AWS should do SharePoint Online too, so we can finally get Content DB backups!

    Reply
  • Looks like you can only restore full backups and cannot append transactional backups.

    If you cannot restore DIFF or TLOG backups then this doesn’t really work as a DR solution – unless you are cool with losing all data after your last full backup .

    Hopefully I am wrong on this, but either way, still a great feature.

    Reply
    • Kevin – in many shops I see out there, especially the ones who can’t afford a secondary warm site, a day’s worth of data loss is fine if they can be back up again within an hour. (After all, we’re talking disaster recovery here, not high availability.)

      Reply
      • Or, if you’re dealing with a small enough database, more frequent full backups (say twice or three times a day) to cut down on the possible data loss.

        Reply
  • As my twelve-year-old son would say, “Well, this is awkward.” The fact that Amazon got out of the gate with this first is a little egg-on-face, but it will almost certainly change Microsoft’s plans (or advance their timeline, if already underway) for Azure support of this functionality.

    Reply
  • Wow! The cloud is slowwwwwwly catching up with what I have been able to do on-premises for years and years and years. It is amazing how little we expect from the great & wonderful Oz (I mean cloud)!

    Reply
  • Robert Schoedel
    July 28, 2016 12:52 pm

    There is no better way to be impressed by Amazon RDS that by just signing up for a free account, and trying out their offering. For free, you get a fairly trivial-sized database server, but it’s enough to play with all of the features and check it out.
    IMHO, the Azure dashboard is easier to understand. But having said that, getting Amazon RDS SQL Server set up correctly the second time (after you’ve screwed up the first time) is very easy!

    Reply
  • Now that Amazon stepped up…are blog photos next? Maybe Brent superimposed on some major landmark instead of a green screen. 🙂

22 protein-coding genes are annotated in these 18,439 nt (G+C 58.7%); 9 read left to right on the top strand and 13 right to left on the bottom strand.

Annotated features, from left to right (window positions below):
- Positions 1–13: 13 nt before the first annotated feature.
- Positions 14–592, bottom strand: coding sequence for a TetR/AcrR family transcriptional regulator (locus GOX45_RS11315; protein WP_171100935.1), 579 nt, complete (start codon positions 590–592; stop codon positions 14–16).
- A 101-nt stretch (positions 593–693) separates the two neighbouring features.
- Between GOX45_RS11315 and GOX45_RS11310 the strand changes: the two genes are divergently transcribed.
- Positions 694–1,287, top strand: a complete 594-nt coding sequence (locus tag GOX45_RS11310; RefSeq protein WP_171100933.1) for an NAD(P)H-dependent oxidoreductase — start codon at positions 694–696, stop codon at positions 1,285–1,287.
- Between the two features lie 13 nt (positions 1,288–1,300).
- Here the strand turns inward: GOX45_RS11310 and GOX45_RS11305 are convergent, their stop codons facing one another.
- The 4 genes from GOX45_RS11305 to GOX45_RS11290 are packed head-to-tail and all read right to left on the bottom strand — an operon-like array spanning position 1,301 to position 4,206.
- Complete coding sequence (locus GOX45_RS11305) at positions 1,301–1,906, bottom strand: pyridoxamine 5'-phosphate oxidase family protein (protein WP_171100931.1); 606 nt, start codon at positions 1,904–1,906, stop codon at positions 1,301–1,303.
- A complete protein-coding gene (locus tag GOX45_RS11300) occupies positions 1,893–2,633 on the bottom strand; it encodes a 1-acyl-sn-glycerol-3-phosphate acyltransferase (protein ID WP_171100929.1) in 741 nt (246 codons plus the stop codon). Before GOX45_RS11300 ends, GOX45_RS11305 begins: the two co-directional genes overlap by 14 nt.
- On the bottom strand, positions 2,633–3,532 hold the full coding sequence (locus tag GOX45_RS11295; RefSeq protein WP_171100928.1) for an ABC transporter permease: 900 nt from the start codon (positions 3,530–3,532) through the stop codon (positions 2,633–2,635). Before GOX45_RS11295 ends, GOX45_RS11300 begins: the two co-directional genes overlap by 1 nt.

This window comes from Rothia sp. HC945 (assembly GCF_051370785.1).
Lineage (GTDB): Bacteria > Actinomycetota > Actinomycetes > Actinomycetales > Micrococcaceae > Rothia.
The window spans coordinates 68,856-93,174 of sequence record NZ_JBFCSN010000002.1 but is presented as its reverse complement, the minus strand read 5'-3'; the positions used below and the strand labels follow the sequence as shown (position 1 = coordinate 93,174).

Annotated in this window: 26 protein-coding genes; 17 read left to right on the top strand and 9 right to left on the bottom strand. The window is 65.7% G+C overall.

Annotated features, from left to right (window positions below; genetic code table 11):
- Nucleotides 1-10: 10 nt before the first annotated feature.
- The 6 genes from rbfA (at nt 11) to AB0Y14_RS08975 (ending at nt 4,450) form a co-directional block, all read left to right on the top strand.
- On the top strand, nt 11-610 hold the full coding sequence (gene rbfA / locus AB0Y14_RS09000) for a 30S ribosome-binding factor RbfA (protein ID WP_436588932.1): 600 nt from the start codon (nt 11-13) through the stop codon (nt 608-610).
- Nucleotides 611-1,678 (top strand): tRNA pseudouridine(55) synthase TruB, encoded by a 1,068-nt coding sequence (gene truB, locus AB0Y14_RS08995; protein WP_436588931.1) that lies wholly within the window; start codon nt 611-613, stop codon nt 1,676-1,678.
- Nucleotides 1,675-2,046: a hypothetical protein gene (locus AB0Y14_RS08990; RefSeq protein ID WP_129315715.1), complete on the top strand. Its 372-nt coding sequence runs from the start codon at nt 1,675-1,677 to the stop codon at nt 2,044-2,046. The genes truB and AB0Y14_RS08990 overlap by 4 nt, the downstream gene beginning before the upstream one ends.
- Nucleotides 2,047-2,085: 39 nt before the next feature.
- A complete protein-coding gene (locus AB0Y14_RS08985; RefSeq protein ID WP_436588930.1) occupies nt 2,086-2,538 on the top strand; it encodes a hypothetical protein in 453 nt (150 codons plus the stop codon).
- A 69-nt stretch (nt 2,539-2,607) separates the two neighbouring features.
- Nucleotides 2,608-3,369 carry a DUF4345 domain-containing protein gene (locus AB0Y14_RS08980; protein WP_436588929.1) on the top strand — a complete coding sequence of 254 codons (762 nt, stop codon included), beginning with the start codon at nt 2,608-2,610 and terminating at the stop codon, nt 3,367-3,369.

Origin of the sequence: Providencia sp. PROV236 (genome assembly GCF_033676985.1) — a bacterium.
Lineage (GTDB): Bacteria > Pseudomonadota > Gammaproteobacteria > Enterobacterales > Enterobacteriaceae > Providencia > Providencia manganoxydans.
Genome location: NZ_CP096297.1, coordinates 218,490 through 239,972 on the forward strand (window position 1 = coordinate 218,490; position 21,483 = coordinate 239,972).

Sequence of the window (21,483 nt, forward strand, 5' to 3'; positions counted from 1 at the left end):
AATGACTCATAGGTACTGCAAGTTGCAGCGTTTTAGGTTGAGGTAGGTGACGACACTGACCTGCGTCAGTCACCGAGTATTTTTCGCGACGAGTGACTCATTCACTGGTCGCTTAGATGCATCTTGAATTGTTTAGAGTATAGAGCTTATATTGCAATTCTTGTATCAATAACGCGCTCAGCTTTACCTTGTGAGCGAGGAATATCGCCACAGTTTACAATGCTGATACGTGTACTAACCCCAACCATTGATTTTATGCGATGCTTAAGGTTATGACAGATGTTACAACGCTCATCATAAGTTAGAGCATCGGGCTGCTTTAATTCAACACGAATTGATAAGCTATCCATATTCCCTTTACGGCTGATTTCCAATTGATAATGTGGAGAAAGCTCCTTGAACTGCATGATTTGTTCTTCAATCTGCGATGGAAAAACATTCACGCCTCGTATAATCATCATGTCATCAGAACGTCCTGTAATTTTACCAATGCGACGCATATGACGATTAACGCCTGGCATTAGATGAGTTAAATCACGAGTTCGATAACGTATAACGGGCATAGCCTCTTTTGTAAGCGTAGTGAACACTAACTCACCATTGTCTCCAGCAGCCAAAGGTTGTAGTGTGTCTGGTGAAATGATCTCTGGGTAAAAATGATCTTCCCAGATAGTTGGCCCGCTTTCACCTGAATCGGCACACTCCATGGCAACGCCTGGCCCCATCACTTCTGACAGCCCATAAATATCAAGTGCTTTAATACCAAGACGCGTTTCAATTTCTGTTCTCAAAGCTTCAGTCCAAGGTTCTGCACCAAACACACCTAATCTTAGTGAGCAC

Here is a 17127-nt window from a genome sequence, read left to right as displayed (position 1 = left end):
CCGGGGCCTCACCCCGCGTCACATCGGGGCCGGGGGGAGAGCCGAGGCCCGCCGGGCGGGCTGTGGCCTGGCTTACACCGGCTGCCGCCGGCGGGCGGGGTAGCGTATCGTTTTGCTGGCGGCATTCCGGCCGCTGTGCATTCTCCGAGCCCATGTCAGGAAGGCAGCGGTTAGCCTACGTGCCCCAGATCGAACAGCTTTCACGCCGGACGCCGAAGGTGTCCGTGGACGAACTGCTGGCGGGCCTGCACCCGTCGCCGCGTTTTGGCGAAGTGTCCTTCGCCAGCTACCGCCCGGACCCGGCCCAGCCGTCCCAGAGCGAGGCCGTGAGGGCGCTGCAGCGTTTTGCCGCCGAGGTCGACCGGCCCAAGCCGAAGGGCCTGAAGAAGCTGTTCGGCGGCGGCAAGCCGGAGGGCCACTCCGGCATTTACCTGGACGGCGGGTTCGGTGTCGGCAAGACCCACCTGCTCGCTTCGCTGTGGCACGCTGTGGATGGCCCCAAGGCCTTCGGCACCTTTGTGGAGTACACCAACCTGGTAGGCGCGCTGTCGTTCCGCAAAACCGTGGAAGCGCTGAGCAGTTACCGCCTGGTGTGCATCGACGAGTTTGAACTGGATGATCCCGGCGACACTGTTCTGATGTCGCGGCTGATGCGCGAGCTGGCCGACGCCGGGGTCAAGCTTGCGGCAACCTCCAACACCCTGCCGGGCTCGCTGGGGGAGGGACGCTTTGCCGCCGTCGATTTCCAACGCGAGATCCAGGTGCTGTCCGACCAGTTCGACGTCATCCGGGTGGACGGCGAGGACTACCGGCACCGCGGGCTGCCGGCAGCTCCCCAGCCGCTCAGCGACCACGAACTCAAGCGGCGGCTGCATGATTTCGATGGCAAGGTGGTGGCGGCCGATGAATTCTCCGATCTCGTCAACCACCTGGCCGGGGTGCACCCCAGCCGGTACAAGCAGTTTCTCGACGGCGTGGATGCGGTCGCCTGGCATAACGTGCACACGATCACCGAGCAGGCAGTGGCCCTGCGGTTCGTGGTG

Just pickin’ Brent, thanks for everything you guys do whether you’re green or not!

    Reply
  • Brent- Very well articulated article about why this is so important. Thank you for posting this!

    Reply
  • This would be incredible news if RDS, combined with code-first Entity Framework hadn’t already made PostgreSQL a clear choice over SQL Server, given the price point.

    Reply
  • I am wondering who told you? Did the Bat Phone ring in you secret penthouse? Commissioner Ernie blast the bat signal? I did see the new bat mobile, awesome. Once again, thanks for info.

    Reply
  • Brent- I had some discussion with a Microsoft person who knows quite a bit about this thing. They pointed out a couple things. One item being that Azure SQL DB really isn’t same thing (internally or externally) as boxed-copy SQL Server that we have on-prem. And from what I’ve seen, AWS RDS does appear to be plain-vanilla SQL, with some special lock-downs and special bits around it.

    Another big item I was reminded of, is that Azure SQL DB is a higher version level of SQL than any on-prem SQL. And of course, we’ve never been able to backup from a higher SQL version and restore it to prior versions of SQL.

    So I think we can probably expect Azure to continue to make SQL data transfers smoother. But it may not be realistic to expect full two-way BAK transfers.

    Reply
    • Tim – that doesn’t explain why we can’t do one-way backups. You’ve always been able to restore a database to a higher version of SQL Server, but we can’t do that with Azure SQL DB. Did you ask why?

      (I’m kinda dancing around what I can say here.)

      Reply
  • Jason Huschart
    July 29, 2016 10:09 am

    Nice post! I also like that this feature offers encrypted backups using KMS on all editions of sqlserver while Microsoft supports encrypted backups only on SE and EE. Way to go RDS!

    Reply
  • This is awesome news! Does this new feature support restoring multiple backup files?

    Reply
  • I’m dying here. I forgot I had cloud-to-butt extension on. Oh my spleen!

    Reply
  • This is pretty great for me. It’ll be great to move data around without giving access to my aws account.

    Reply

Leave a Reply

Your email address will not be published. Required fields are marked *

Fill out this field
Fill out this field
Please enter a valid email address.

Menu
{"cart_token":"","hash":"","cart_data":""}